joyance

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English[edit]

Alternative forms[edit]

Etymology[edit]

Apparently coined by Edmund Spenser, from joy +‎ -ance.

Pronunciation[edit]

Noun[edit]

joyance (countable and uncountable, plural joyances)

  1. (archaic, poetic) Enjoyment, joy, delight.
    • 1590, Edmund Spenser, The Faerie Qveene. [], London: [] [John Wolfe] for VVilliam Ponsonbie, OCLC 960102938, book I, canto IIII, stanza XXXVII, page 55:
      So forth they marchen in this goodly fort, / To take the ſolace of the open aire, / And in freſh flowring fields themſelues to ſport; / Emongſt the reſt rode that falſe Lady faire, / The foule Dueſsa, next vnto the chaire / Of proud Lucifer’, as one of the traine: / But that good knight would not ſo nigh repaire, / Him ſelfe eſtraunging from their ioyaunce vaine, / Whoſe fellowſhip ſeemd far vnfitt for warlike ſwaine.
    • 1590, Edmund Spenser, The Faerie Qveene. [], London: [] [John Wolfe] for VVilliam Ponsonbie, OCLC 960102938, book I, canto XI, stanza XV, page 159:
      So dreadfully he towardes him did pas, / Forelifting vp a loft his ſpeckled breſt, / And often bounding on the bruſed gras, / As for great ioyaunce of his newcome gueſt.
    • 1590, Edmund Spenser, The Faerie Qveene. [], London: [] [John Wolfe] for VVilliam Ponsonbie, OCLC 960102938, book III, canto XII, stanza XVIII, page 581:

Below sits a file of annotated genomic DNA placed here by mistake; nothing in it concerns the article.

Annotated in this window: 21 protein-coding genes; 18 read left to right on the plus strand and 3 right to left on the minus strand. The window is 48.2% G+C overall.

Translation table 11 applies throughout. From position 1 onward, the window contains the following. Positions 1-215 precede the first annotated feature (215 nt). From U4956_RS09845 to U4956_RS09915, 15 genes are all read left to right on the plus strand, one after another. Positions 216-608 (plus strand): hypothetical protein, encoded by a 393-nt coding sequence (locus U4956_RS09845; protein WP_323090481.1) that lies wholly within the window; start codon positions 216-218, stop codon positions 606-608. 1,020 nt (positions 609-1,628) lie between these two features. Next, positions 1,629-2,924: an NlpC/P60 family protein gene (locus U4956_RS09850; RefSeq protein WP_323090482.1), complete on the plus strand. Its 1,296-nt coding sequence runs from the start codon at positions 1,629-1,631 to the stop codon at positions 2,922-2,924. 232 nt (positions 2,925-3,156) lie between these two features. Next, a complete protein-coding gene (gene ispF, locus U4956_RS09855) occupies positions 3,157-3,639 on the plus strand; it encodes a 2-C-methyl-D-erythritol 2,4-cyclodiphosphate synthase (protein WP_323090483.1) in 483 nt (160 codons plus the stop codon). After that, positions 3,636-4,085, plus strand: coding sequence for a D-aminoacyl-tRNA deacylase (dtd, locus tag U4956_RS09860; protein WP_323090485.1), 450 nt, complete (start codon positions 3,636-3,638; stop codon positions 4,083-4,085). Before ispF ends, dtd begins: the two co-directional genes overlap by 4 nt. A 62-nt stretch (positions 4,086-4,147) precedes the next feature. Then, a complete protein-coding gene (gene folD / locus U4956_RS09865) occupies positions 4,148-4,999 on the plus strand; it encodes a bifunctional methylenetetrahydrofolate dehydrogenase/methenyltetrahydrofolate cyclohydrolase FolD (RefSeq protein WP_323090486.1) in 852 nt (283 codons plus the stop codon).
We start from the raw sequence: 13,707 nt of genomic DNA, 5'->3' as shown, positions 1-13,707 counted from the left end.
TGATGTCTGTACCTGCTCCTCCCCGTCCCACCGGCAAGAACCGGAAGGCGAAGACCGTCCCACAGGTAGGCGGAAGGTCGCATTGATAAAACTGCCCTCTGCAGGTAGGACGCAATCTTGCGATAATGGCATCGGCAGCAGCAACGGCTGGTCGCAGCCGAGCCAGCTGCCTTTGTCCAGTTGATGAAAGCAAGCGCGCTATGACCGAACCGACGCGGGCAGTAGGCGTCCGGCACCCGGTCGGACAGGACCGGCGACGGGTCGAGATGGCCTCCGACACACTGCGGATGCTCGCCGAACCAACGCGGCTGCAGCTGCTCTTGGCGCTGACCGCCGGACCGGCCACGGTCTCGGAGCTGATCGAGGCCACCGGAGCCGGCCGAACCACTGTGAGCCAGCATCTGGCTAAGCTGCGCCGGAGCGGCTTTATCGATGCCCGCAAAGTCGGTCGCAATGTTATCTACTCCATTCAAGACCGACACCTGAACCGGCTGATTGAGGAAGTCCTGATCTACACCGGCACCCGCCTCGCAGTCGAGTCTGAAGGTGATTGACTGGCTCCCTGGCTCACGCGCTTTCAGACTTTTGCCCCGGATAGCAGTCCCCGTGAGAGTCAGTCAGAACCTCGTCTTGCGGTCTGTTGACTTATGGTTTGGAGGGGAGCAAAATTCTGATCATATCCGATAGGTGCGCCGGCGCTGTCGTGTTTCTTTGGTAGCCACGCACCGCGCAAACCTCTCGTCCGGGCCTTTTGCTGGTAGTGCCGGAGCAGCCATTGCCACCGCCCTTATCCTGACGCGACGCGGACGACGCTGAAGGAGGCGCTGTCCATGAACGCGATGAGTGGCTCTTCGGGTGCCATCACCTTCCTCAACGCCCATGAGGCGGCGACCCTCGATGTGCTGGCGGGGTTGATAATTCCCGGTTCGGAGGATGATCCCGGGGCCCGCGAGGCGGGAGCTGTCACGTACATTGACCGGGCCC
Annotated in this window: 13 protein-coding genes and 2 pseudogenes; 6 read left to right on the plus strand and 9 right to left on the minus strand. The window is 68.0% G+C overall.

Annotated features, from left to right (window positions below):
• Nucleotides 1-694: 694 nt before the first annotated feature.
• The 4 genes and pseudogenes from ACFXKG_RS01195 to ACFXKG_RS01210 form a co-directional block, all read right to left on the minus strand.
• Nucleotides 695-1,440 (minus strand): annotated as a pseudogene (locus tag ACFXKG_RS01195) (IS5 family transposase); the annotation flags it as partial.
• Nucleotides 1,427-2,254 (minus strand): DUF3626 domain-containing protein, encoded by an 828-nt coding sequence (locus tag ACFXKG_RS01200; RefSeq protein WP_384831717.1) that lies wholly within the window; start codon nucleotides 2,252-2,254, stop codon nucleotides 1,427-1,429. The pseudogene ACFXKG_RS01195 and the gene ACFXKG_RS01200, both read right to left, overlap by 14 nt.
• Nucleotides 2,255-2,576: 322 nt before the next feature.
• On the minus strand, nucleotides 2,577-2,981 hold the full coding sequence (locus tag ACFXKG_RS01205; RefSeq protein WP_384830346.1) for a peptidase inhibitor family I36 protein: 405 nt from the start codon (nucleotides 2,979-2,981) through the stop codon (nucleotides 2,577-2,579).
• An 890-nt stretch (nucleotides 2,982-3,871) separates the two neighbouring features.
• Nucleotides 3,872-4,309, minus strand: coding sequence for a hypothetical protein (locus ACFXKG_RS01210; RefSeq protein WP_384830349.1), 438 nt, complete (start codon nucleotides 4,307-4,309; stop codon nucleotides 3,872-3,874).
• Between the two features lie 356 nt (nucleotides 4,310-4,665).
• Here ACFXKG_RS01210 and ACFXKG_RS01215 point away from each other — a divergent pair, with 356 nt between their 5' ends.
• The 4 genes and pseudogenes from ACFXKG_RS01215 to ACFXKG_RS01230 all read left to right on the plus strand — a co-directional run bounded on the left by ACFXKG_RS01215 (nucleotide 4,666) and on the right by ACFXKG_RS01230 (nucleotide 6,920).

After them went Diſpleaſure and Pleaſaunce, / He looking lompiſh and full ſullein ſad, / And hanging downe his heauy countenaunce; / She chearfull freſh and full of ioyaunce glad, / As if no ſorrow ſhe ne felt ne dread; / That euill matched paire they ſeemd to bee: / An angry Waſpe th’one in a viall had / Th’other in hers an hony-lady Bee, / Thus marched theſe ſix couples forth in faire degree
    • 1596, Edmund Spenser, The Faerie Qveene. [], part II (books IV–VI), London: [] [Richard Field] for VVilliam Ponsonbie, OCLC 932900760, book IIII, canto I, stanza XXXI, page 14:
      For though like withered tree, that wanteth iuyce, / She old and crooked were, yet now of late, / As freſh and fragrant as the floure deluce, / She was become, by chaunge of her eſtate, / And made full goodly ioyance to her new found mate.
    • 1596, Edmund Spenser, The Faerie Qveene. [], part II (books IV–VI), London: [] [Richard Field] for VVilliam Ponsonbie, OCLC 932900760, book IIII, canto VIII, stanza LIX, page 125:
      There with great ioyance and with gladſome glee, / Of faire Pœana I receiued was, / And oft imbraſt, as if that I were hee, / And with kind words accoyd, vowing great loue to mee.
    • 1596, Edmund Spenser, The Faerie Qveene. [], part II (books IV–VI), London: [] [Richard Field] for VVilliam Ponsonbie, OCLC 932900760, book IIII, canto X, stanza XXIII, page 145:
      In ſuch luxurious plentie of all pleaſure,&nbps;/ It ſeem’d a ſecond paradiſe to gheſſe, / So lauiſhly enricht with natures threaſure, / That if the happie ſoules, which doe poſſeſſe / Th’Elyſian fields, and liue in laſting bleſſe, / Should happen this with liuing eye to ſee, / They ſoone would loath their leſſer happineſſe, / And wiſh to life return’d againe to bee, / That in this ioyous place they mote haue ioyance free.
    • 1885, Sir Richard Burton, The Book of the Thousand Nights and a Night, Vol. 5
      ...for excess of joyance never knew
      How went the day and how it came again.
    • 1891, Mary Noailles Murfree, In the "Stranger People's" Country, Nebraska 2005, p. 134:
      And on a great blooming laurel-bush the mocking-bird sang, heedless of the darkness to come, heedless of the day gone by, possessed by its fervor of music that made gloom light and all life a joyance [...].

Anagrams[edit]